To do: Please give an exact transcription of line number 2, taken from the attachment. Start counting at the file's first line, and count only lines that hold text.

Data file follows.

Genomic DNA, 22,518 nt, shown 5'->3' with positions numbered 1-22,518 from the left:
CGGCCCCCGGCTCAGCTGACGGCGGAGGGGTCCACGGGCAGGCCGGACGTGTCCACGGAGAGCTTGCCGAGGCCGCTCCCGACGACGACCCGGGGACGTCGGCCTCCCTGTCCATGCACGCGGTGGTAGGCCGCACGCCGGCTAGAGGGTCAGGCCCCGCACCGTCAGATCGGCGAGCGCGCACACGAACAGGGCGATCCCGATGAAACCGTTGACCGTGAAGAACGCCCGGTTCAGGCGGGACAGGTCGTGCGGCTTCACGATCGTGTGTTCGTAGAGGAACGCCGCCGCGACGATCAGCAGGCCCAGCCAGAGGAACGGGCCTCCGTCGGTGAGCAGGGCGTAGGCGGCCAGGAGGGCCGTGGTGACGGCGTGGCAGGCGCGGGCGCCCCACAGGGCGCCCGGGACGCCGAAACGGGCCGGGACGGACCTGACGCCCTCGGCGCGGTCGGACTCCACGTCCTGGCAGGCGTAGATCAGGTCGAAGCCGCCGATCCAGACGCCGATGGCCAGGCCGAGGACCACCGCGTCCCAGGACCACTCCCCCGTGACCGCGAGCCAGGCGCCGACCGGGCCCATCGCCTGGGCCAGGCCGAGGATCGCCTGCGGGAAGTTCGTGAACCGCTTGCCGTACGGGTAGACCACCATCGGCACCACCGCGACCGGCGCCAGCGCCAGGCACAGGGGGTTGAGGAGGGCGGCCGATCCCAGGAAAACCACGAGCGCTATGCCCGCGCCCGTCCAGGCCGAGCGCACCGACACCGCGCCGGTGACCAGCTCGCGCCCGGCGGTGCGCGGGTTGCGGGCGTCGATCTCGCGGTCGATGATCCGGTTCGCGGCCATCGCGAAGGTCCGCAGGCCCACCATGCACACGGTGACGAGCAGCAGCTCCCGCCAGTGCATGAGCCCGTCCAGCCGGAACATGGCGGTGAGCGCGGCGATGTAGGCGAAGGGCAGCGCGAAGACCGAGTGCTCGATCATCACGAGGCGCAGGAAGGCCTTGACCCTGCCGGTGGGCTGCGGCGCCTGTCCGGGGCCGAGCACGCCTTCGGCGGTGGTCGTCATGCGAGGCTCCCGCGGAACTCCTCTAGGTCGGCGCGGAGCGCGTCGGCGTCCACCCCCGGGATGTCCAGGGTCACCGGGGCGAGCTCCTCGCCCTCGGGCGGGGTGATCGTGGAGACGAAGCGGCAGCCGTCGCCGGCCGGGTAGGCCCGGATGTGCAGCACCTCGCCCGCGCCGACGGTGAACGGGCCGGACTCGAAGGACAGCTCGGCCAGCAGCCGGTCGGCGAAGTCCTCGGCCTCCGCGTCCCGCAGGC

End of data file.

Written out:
CGGCCCCCGGCTCAGCTGACGGCGGAGGGGTCCACGGGCAGGCCGGACGTGTCCACGGAGAGCTTGCCGAGGCCGCTCCCGACGACGACCCGGGGACGTCGGCCTCCCTGTCCATGCACGCGGTGGTAGGCCGCACGCCGGCTAGAGGGTCAGGCCCCGCACCGTCAGATCGGCGAGCGCGCACACGAACAGGGCGATCCCGATGAAACCGTTGACCGTGAAGAACGCCCGGTTCAGGCGGGACAGGTCGTGCGGCTTCACGATCGTGTGTTCGTAGAGGAACGCCGCCGCGACGATCAGCAGGCCCAGCCAGAGGAACGGGCCTCCGTCGGTGAGCAGGGCGTAGGCGGCCAGGAGGGCCGTGGTGACGGCGTGGCAGGCGCGGGCGCCCCACAGGGCGCCCGGGACGCCGAAACGGGCCGGGACGGACCTGACGCCCTCGGCGCGGTCGGACTCCACGTCCTGGCAGGCGTAGATCAGGTCGAAGCCGCCGATCCAGACGCCGATGGCCAGGCCGAGGACCACCGCGTCCCAGGACCACTCCCCCGTGACCGCGAGCCAGGCGCCGACCGGGCCCATCGCCTGGGCCAGGCCGAGGATCGCCTGCGGGAAGTTCGTGAACCGCTTGCCGTACGGGTAGACCACCATCGGCACCACCGCGACCGGCGCCAGCGCCAGGCACAGGGGGTTGAGGAGGGCGGCCGATCCCAGGAAAACCACGAGCGCTATGCCCGCGCCCGTCCAGGCCGAGCGCACCGACACCGCGCCGGTGACCAGCTCGCGCCCGGCGGTGCGCGGGTTGCGGGCGTCGATCTCGCGGTCGATGATCCGGTTCGCGGCCATCGCGAAGGTCCGCAGGCCCACCATGCACACGGTGACGAGCAGCAGCTCCCGCCAGTGCATGAGCCCGTCCAGCCGGAACATGGCGGTGAGCGCGGCGATGTAGGCGAAGGGCAGCGCGAAGACCGAGTGCTCGATCATCACGAGGCGCAGGAAGGCCTTGACCCTGCCGGTGGGCTGCGGCGCCTGTCCGGGGCCGAGCACGCCTTCGGCGGTGGTCGTCATGCGAGGCTCCCGCGGAACTCCTCTAGGTCGGCGCGGAGCGCGTCGGCGTCCACCCCCGGGATGTCCAGGGTCACCGGGGCGAGCTCCTCGCCCTCGGGCGGGGTGATCGTGGAGACGAAGCGGCAGCCGTCGCCGGCCGGGTAGGCCCGGATGTGCAGCACCTCGCCCGCGCCGACGGTGAACGGGCCGGACTCGAAGGACAGCTCGGCCAGCAGCCGGTCGGCGAAGTCCTCGGCCTCCGCGTCCCGCAGGC